WASHINGTON: Investors are showing a bigger appetite to fund a range of securities, an encouraging sign that credit conditions are improving.
The Federal Reserve, in its first such survey, released Tuesday, found that demand has increased over the last three months for funding high-grade corporate bonds, stocks, residential mortgage-backed securities issued by Fannie Mae and Freddie Mac and other asset-backed securities.
During the height of 2008 financial crisis, panicked investors lost their appetite to lend against a variety of securities. That cut off the flow of credit to businesses and consumers and plunged the country into the worst recession since the 1930s.
Big securities dealers had "generally loosened" credit terms to important customers, such as hedge funds, private equity firms, insurance companies and other big institutional investors, the survey also found.
That's another sign credit problems are letting up. Some dealers offered lower financing rates, while others eased other terms such as the maximum maturity, documentation requirements and "haircuts," which refer to the percentage subtracted from the value of assets that are pledged as collateral for a loan.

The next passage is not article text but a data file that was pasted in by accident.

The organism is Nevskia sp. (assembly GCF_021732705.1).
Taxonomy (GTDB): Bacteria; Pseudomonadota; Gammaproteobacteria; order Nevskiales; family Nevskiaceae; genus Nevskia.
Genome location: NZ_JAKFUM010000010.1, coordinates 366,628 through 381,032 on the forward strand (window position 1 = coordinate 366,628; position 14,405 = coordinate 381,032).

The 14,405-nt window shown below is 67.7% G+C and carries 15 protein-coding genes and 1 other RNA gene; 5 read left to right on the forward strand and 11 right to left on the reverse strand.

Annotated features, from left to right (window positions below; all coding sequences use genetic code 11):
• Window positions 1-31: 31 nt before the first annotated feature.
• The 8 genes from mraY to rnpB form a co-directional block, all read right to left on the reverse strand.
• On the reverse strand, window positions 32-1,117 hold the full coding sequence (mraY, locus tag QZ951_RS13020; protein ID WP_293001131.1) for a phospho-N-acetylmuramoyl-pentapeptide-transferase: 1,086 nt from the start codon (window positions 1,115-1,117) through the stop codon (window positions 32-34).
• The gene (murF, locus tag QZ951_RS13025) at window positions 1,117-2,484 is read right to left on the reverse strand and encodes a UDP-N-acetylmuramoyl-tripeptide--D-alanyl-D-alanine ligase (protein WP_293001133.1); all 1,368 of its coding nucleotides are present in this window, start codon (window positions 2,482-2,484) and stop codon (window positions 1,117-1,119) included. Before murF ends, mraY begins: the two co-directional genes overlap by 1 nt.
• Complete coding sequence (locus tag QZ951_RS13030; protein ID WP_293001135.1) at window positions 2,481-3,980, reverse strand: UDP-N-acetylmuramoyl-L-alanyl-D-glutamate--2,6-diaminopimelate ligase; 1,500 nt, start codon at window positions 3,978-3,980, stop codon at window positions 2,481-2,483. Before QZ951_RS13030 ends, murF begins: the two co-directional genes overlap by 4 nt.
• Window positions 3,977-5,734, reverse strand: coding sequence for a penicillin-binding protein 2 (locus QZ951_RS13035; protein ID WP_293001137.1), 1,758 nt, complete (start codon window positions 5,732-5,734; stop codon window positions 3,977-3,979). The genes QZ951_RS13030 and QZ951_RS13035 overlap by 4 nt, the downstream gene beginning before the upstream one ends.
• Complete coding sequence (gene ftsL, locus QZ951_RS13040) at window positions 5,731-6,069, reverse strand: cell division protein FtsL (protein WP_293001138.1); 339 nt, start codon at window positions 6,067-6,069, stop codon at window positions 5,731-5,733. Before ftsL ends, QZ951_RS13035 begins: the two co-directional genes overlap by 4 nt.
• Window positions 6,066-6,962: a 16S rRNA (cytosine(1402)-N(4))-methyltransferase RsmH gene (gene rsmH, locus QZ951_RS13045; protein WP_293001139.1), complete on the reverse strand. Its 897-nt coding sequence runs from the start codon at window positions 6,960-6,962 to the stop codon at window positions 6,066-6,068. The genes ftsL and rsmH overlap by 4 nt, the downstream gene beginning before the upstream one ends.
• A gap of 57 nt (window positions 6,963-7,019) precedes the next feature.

Nonetheless, credit terms were "uniformly more stringent" now than at the end of 2006 — before the crisis started.
That was a period known for lax lending standards, another factor for triggering the financial crisis.
The Fed survey also found "little change" over the last three months in terms for derivatives.
Derivatives are bets between two parties on how the value of an asset will change. They are often used by companies to hedge risk.
But they can be used to speculate, too. Derivatives used to speculate on the housing market were one of the forces contributing to the financial crisis.
The new quarterly survey adds to the Fed's data arsenal. The Fed hopes the information will help it knit together a broader picture of credit conditions around the nation.
The Fed already issues a quarterly report providing a snapshot on demand from businesses and ordinary people to take out loans from banks.
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